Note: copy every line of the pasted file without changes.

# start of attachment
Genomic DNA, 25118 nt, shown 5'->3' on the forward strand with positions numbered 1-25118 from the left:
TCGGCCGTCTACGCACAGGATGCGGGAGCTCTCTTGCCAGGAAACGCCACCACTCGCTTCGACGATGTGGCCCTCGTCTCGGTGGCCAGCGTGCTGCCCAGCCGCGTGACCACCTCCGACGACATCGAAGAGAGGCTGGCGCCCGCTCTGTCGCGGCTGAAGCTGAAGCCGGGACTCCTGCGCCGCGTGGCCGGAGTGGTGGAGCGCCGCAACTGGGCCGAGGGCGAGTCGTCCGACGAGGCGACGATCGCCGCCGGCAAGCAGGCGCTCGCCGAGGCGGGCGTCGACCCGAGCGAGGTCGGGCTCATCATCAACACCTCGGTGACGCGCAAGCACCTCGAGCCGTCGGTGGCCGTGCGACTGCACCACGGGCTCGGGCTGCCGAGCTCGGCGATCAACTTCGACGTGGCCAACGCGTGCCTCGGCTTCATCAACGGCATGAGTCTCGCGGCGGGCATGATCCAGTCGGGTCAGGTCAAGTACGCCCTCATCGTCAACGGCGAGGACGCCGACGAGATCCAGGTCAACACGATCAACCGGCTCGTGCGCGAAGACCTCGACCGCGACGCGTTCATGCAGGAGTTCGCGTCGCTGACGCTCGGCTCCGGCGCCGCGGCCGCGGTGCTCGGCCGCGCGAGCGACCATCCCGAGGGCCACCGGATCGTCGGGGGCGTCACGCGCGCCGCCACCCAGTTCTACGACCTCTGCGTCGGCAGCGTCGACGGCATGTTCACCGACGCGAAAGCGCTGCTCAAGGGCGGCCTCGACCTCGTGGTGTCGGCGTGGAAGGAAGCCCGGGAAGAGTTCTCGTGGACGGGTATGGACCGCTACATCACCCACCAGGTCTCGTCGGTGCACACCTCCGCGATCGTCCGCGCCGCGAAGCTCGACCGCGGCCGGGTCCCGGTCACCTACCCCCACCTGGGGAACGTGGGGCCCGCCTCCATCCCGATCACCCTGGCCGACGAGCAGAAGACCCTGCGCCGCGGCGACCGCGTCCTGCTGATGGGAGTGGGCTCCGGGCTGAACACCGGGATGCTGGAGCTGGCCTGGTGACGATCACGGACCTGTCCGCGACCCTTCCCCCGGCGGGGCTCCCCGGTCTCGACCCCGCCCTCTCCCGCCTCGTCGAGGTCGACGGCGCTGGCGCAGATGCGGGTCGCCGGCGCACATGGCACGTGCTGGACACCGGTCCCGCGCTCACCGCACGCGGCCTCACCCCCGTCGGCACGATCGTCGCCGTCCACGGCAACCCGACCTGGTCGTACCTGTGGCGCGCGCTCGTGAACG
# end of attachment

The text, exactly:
Genomic DNA, 25118 nt, shown 5'->3' on the forward strand with positions numbered 1-25118 from the left:
TCGGCCGTCTACGCACAGGATGCGGGAGCTCTCTTGCCAGGAAACGCCACCACTCGCTTCGACGATGTGGCCCTCGTCTCGGTGGCCAGCGTGCTGCCCAGCCGCGTGACCACCTCCGACGACATCGAAGAGAGGCTGGCGCCCGCTCTGTCGCGGCTGAAGCTGAAGCCGGGACTCCTGCGCCGCGTGGCCGGAGTGGTGGAGCGCCGCAACTGGGCCGAGGGCGAGTCGTCCGACGAGGCGACGATCGCCGCCGGCAAGCAGGCGCTCGCCGAGGCGGGCGTCGACCCGAGCGAGGTCGGGCTCATCATCAACACCTCGGTGACGCGCAAGCACCTCGAGCCGTCGGTGGCCGTGCGACTGCACCACGGGCTCGGGCTGCCGAGCTCGGCGATCAACTTCGACGTGGCCAACGCGTGCCTCGGCTTCATCAACGGCATGAGTCTCGCGGCGGGCATGATCCAGTCGGGTCAGGTCAAGTACGCCCTCATCGTCAACGGCGAGGACGCCGACGAGATCCAGGTCAACACGATCAACCGGCTCGTGCGCGAAGACCTCGACCGCGACGCGTTCATGCAGGAGTTCGCGTCGCTGACGCTCGGCTCCGGCGCCGCGGCCGCGGTGCTCGGCCGCGCGAGCGACCATCCCGAGGGCCACCGGATCGTCGGGGGCGTCACGCGCGCCGCCACCCAGTTCTACGACCTCTGCGTCGGCAGCGTCGACGGCATGTTCACCGACGCGAAAGCGCTGCTCAAGGGCGGCCTCGACCTCGTGGTGTCGGCGTGGAAGGAAGCCCGGGAAGAGTTCTCGTGGACGGGTATGGACCGCTACATCACCCACCAGGTCTCGTCGGTGCACACCTCCGCGATCGTCCGCGCCGCGAAGCTCGACCGCGGCCGGGTCCCGGTCACCTACCCCCACCTGGGGAACGTGGGGCCCGCCTCCATCCCGATCACCCTGGCCGACGAGCAGAAGACCCTGCGCCGCGGCGACCGCGTCCTGCTGATGGGAGTGGGCTCCGGGCTGAACACCGGGATGCTGGAGCTGGCCTGGTGACGATCACGGACCTGTCCGCGACCCTTCCCCCGGCGGGGCTCCCCGGTCTCGACCCCGCCCTCTCCCGCCTCGTCGAGGTCGACGGCGCTGGCGCAGATGCGGGTCGCCGGCGCACATGGCACGTGCTGGACACCGGTCCCGCGCTCACCGCACGCGGCCTCACCCCCGTCGGCACGATCGTCGCCGTCCACGGCAACCCGACCTGGTCGTACCTGTGGCGCGCGCTCGTGAACG